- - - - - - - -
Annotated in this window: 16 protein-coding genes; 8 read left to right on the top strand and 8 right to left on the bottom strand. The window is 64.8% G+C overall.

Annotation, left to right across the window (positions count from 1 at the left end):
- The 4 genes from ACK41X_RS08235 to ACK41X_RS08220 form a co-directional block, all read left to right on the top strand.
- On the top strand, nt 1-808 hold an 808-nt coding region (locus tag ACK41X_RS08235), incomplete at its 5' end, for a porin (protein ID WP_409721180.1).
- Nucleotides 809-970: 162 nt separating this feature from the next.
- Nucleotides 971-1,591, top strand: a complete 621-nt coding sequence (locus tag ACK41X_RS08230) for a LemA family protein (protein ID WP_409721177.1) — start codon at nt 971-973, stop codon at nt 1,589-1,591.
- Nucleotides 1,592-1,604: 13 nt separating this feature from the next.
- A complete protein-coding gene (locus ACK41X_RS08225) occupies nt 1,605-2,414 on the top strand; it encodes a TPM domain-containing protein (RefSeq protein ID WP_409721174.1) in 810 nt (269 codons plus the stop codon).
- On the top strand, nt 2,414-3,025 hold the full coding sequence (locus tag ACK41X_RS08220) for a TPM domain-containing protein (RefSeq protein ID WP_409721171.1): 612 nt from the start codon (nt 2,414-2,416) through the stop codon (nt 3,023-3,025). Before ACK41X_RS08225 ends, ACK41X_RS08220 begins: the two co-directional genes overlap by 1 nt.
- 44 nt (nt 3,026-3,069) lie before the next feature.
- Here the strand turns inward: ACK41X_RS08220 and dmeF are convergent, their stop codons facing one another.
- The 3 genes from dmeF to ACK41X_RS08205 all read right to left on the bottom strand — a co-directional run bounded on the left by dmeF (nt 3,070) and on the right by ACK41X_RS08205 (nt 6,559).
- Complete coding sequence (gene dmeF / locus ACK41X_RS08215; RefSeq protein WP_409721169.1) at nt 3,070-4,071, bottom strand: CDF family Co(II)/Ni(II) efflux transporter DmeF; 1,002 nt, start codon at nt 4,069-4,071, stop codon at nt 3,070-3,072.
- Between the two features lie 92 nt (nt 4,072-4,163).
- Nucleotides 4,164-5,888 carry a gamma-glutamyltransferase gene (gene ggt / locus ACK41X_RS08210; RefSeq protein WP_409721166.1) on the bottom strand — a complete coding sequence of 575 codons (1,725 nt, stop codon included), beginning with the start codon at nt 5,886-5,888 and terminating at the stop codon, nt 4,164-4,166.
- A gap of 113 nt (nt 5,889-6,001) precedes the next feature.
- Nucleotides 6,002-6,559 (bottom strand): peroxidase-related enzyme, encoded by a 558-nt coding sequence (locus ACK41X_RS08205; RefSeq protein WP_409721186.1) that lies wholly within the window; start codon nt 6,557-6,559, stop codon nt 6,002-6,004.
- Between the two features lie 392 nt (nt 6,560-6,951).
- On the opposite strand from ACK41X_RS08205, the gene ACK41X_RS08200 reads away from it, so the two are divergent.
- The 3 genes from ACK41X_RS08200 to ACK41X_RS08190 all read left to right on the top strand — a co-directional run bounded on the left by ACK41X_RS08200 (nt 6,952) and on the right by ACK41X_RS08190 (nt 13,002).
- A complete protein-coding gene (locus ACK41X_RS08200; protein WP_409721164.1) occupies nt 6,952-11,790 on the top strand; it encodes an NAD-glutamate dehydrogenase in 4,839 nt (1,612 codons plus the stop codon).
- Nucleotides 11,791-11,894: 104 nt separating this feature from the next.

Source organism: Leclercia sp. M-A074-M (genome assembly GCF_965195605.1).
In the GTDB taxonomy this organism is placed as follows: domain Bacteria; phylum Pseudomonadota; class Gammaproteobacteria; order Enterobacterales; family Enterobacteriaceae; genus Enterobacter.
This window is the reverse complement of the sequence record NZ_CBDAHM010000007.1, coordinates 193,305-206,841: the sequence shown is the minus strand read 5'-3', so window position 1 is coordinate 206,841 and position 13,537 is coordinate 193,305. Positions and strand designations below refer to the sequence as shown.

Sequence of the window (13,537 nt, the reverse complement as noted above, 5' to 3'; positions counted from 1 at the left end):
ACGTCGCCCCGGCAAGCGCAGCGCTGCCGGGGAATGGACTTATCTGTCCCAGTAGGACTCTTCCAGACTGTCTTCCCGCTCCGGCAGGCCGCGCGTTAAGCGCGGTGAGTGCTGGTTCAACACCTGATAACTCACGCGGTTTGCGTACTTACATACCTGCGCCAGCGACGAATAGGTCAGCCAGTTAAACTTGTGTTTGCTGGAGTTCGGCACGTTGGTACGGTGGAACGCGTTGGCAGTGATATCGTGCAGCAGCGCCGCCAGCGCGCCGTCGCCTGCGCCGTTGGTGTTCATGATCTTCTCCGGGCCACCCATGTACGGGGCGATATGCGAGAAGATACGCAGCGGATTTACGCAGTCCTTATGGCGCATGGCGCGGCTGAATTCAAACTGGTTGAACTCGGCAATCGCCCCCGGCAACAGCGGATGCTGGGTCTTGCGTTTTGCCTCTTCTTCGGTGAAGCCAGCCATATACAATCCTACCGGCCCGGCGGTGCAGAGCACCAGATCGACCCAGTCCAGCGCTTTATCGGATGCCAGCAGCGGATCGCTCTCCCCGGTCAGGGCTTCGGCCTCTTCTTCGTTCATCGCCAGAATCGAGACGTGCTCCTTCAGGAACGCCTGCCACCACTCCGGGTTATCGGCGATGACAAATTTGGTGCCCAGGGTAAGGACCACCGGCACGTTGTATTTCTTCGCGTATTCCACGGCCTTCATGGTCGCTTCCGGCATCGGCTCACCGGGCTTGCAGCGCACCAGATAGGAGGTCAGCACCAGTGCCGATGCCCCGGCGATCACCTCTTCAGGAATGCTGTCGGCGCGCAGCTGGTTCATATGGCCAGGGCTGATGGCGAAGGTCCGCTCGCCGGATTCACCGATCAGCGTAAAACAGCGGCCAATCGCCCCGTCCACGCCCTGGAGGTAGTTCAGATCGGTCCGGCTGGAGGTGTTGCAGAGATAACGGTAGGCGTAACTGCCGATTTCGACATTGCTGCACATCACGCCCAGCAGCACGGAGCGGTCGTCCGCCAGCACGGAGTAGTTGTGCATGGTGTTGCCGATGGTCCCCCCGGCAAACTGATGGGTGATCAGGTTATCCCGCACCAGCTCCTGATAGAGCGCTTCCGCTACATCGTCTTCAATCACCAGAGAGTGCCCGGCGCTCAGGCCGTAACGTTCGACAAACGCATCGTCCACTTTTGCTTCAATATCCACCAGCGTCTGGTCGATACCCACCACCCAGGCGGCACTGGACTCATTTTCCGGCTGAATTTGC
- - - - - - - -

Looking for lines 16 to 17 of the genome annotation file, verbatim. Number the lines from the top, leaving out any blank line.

- A gap of 113 nt (nt 5,889-6,001) precedes the next feature.
- Nucleotides 6,002-6,559 (bottom strand): peroxidase-related enzyme, encoded by a 558-nt coding sequence (locus ACK41X_RS08205; RefSeq protein WP_409721186.1) that lies wholly within the window; start codon nt 6,557-6,559, stop codon nt 6,002-6,004.